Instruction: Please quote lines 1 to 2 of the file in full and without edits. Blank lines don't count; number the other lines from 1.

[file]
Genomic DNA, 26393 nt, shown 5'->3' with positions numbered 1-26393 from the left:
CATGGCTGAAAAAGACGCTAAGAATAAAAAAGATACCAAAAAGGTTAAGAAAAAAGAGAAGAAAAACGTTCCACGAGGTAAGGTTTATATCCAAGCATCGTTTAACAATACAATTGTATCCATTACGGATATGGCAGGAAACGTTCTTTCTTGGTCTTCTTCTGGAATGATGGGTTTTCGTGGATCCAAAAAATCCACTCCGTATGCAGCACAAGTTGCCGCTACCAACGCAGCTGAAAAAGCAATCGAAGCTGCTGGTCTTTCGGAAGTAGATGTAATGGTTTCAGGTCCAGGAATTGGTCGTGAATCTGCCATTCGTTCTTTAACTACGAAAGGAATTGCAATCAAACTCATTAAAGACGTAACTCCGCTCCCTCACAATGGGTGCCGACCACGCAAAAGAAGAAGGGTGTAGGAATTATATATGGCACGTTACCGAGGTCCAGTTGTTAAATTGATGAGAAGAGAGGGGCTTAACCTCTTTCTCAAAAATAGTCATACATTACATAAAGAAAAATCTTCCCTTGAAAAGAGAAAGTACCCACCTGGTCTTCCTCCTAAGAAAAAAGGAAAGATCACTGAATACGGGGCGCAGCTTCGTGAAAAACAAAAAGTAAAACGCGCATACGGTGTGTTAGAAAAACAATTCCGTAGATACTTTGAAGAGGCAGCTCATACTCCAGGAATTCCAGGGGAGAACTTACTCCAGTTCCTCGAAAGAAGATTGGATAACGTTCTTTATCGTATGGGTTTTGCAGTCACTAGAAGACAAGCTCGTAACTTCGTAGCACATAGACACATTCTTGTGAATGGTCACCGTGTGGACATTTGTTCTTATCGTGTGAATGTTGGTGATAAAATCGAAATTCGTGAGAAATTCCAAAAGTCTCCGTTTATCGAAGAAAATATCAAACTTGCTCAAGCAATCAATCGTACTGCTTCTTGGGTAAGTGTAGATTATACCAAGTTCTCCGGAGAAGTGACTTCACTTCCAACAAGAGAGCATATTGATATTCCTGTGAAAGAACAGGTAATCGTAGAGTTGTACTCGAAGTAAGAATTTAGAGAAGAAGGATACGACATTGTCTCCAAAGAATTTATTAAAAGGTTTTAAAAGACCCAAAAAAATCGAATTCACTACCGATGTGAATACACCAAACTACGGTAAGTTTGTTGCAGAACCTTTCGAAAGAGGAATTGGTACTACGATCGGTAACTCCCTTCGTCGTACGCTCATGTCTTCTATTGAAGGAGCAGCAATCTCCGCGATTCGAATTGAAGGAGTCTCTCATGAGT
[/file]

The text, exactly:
Genomic DNA, 26393 nt, shown 5'->3' with positions numbered 1-26393 from the left:
CATGGCTGAAAAAGACGCTAAGAATAAAAAAGATACCAAAAAGGTTAAGAAAAAAGAGAAGAAAAACGTTCCACGAGGTAAGGTTTATATCCAAGCATCGTTTAACAATACAATTGTATCCATTACGGATATGGCAGGAAACGTTCTTTCTTGGTCTTCTTCTGGAATGATGGGTTTTCGTGGATCCAAAAAATCCACTCCGTATGCAGCACAAGTTGCCGCTACCAACGCAGCTGAAAAAGCAATCGAAGCTGCTGGTCTTTCGGAAGTAGATGTAATGGTTTCAGGTCCAGGAATTGGTCGTGAATCTGCCATTCGTTCTTTAACTACGAAAGGAATTGCAATCAAACTCATTAAAGACGTAACTCCGCTCCCTCACAATGGGTGCCGACCACGCAAAAGAAGAAGGGTGTAGGAATTATATATGGCACGTTACCGAGGTCCAGTTGTTAAATTGATGAGAAGAGAGGGGCTTAACCTCTTTCTCAAAAATAGTCATACATTACATAAAGAAAAATCTTCCCTTGAAAAGAGAAAGTACCCACCTGGTCTTCCTCCTAAGAAAAAAGGAAAGATCACTGAATACGGGGCGCAGCTTCGTGAAAAACAAAAAGTAAAACGCGCATACGGTGTGTTAGAAAAACAATTCCGTAGATACTTTGAAGAGGCAGCTCATACTCCAGGAATTCCAGGGGAGAACTTACTCCAGTTCCTCGAAAGAAGATTGGATAACGTTCTTTATCGTATGGGTTTTGCAGTCACTAGAAGACAAGCTCGTAACTTCGTAGCACATAGACACATTCTTGTGAATGGTCACCGTGTGGACATTTGTTCTTATCGTGTGAATGTTGGTGATAAAATCGAAATTCGTGAGAAATTCCAAAAGTCTCCGTTTATCGAAGAAAATATCAAACTTGCTCAAGCAATCAATCGTACTGCTTCTTGGGTAAGTGTAGATTATACCAAGTTCTCCGGAGAAGTGACTTCACTTCCAACAAGAGAGCATATTGATATTCCTGTGAAAGAACAGGTAATCGTAGAGTTGTACTCGAAGTAAGAATTTAGAGAAGAAGGATACGACATTGTCTCCAAAGAATTTATTAAAAGGTTTTAAAAGACCCAAAAAAATCGAATTCACTACCGATGTGAATACACCAAACTACGGTAAGTTTGTTGCAGAACCTTTCGAAAGAGGAATTGGTACTACGATCGGTAACTCCCTTCGTCGTACGCTCATGTCTTCTATTGAAGGAGCAGCAATCTCCGCGATTCGAATTGAAGGAGTCTCTCATGAGT